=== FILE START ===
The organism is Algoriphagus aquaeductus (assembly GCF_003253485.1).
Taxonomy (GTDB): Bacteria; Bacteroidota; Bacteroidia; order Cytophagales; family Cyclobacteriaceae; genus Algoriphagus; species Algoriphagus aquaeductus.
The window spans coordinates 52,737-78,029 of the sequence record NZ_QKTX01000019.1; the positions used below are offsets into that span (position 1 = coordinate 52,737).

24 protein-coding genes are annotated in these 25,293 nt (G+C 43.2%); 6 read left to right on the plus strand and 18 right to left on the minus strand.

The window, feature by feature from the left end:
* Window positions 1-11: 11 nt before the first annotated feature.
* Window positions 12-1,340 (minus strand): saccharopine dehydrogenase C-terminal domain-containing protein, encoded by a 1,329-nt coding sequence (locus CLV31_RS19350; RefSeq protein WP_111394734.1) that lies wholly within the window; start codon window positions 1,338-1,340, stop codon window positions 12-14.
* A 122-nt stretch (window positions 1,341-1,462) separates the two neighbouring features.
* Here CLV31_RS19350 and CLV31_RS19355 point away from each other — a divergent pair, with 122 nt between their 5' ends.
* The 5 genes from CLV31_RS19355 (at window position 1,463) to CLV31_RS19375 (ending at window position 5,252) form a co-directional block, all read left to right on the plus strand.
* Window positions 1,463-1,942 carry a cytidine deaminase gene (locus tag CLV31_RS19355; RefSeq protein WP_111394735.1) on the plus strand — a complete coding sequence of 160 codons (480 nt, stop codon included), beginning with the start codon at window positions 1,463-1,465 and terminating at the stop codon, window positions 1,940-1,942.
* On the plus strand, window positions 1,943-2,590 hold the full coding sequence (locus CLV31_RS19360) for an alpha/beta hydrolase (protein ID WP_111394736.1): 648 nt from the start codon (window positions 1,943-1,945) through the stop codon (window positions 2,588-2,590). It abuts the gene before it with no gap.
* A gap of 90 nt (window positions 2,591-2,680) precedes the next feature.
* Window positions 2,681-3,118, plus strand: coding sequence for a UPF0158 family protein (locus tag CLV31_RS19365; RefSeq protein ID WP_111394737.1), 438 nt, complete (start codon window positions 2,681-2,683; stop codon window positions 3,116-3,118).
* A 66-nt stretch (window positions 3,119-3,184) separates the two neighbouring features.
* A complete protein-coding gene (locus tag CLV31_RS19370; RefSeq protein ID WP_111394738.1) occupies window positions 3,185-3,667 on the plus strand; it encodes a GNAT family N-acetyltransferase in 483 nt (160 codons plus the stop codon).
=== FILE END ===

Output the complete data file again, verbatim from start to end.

The organism is Algoriphagus aquaeductus (assembly GCF_003253485.1).
Taxonomy (GTDB): Bacteria; Bacteroidota; Bacteroidia; order Cytophagales; family Cyclobacteriaceae; genus Algoriphagus; species Algoriphagus aquaeductus.
The window spans coordinates 52,737-78,029 of the sequence record NZ_QKTX01000019.1; the positions used below are offsets into that span (position 1 = coordinate 52,737).

24 protein-coding genes are annotated in these 25,293 nt (G+C 43.2%); 6 read left to right on the plus strand and 18 right to left on the minus strand.

The window, feature by feature from the left end:
* Window positions 1-11: 11 nt before the first annotated feature.
* Window positions 12-1,340 (minus strand): saccharopine dehydrogenase C-terminal domain-containing protein, encoded by a 1,329-nt coding sequence (locus CLV31_RS19350; RefSeq protein WP_111394734.1) that lies wholly within the window; start codon window positions 1,338-1,340, stop codon window positions 12-14.
* A 122-nt stretch (window positions 1,341-1,462) separates the two neighbouring features.
* Here CLV31_RS19350 and CLV31_RS19355 point away from each other — a divergent pair, with 122 nt between their 5' ends.
* The 5 genes from CLV31_RS19355 (at window position 1,463) to CLV31_RS19375 (ending at window position 5,252) form a co-directional block, all read left to right on the plus strand.
* Window positions 1,463-1,942 carry a cytidine deaminase gene (locus tag CLV31_RS19355; RefSeq protein WP_111394735.1) on the plus strand — a complete coding sequence of 160 codons (480 nt, stop codon included), beginning with the start codon at window positions 1,463-1,465 and terminating at the stop codon, window positions 1,940-1,942.
* On the plus strand, window positions 1,943-2,590 hold the full coding sequence (locus CLV31_RS19360) for an alpha/beta hydrolase (protein ID WP_111394736.1): 648 nt from the start codon (window positions 1,943-1,945) through the stop codon (window positions 2,588-2,590). It abuts the gene before it with no gap.
* A gap of 90 nt (window positions 2,591-2,680) precedes the next feature.
* Window positions 2,681-3,118, plus strand: coding sequence for a UPF0158 family protein (locus tag CLV31_RS19365; RefSeq protein ID WP_111394737.1), 438 nt, complete (start codon window positions 2,681-2,683; stop codon window positions 3,116-3,118).
* A 66-nt stretch (window positions 3,119-3,184) separates the two neighbouring features.
* A complete protein-coding gene (locus tag CLV31_RS19370; RefSeq protein ID WP_111394738.1) occupies window positions 3,185-3,667 on the plus strand; it encodes a GNAT family N-acetyltransferase in 483 nt (160 codons plus the stop codon).